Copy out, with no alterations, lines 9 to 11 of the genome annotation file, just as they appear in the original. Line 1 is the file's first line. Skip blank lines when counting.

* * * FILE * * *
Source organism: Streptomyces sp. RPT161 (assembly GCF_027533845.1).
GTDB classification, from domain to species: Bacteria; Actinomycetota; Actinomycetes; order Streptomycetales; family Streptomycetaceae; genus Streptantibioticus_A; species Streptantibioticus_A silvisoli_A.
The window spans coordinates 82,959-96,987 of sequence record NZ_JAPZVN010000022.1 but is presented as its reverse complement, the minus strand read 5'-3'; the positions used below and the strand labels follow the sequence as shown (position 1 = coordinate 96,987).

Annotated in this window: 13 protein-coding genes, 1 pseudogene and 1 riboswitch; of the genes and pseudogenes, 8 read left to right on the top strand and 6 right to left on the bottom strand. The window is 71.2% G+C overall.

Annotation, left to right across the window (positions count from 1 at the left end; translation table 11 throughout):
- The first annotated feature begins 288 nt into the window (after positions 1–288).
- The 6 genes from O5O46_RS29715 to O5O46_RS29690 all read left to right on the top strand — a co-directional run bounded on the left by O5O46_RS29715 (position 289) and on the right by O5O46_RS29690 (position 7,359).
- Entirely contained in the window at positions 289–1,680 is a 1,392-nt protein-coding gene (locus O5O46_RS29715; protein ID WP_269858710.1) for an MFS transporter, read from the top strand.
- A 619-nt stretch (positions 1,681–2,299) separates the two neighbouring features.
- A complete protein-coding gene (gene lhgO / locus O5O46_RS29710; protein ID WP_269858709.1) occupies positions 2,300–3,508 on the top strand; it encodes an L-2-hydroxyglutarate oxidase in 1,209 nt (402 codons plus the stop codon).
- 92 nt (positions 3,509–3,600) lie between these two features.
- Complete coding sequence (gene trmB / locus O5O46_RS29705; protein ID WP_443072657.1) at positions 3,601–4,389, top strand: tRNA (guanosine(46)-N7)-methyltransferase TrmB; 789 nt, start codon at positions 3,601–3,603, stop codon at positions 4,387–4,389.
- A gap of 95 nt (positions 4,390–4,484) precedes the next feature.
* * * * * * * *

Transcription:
- A 619-nt stretch (positions 1,681–2,299) separates the two neighbouring features.
- A complete protein-coding gene (gene lhgO / locus O5O46_RS29710; protein ID WP_269858709.1) occupies positions 2,300–3,508 on the top strand; it encodes an L-2-hydroxyglutarate oxidase in 1,209 nt (402 codons plus the stop codon).
- 92 nt (positions 3,509–3,600) lie between these two features.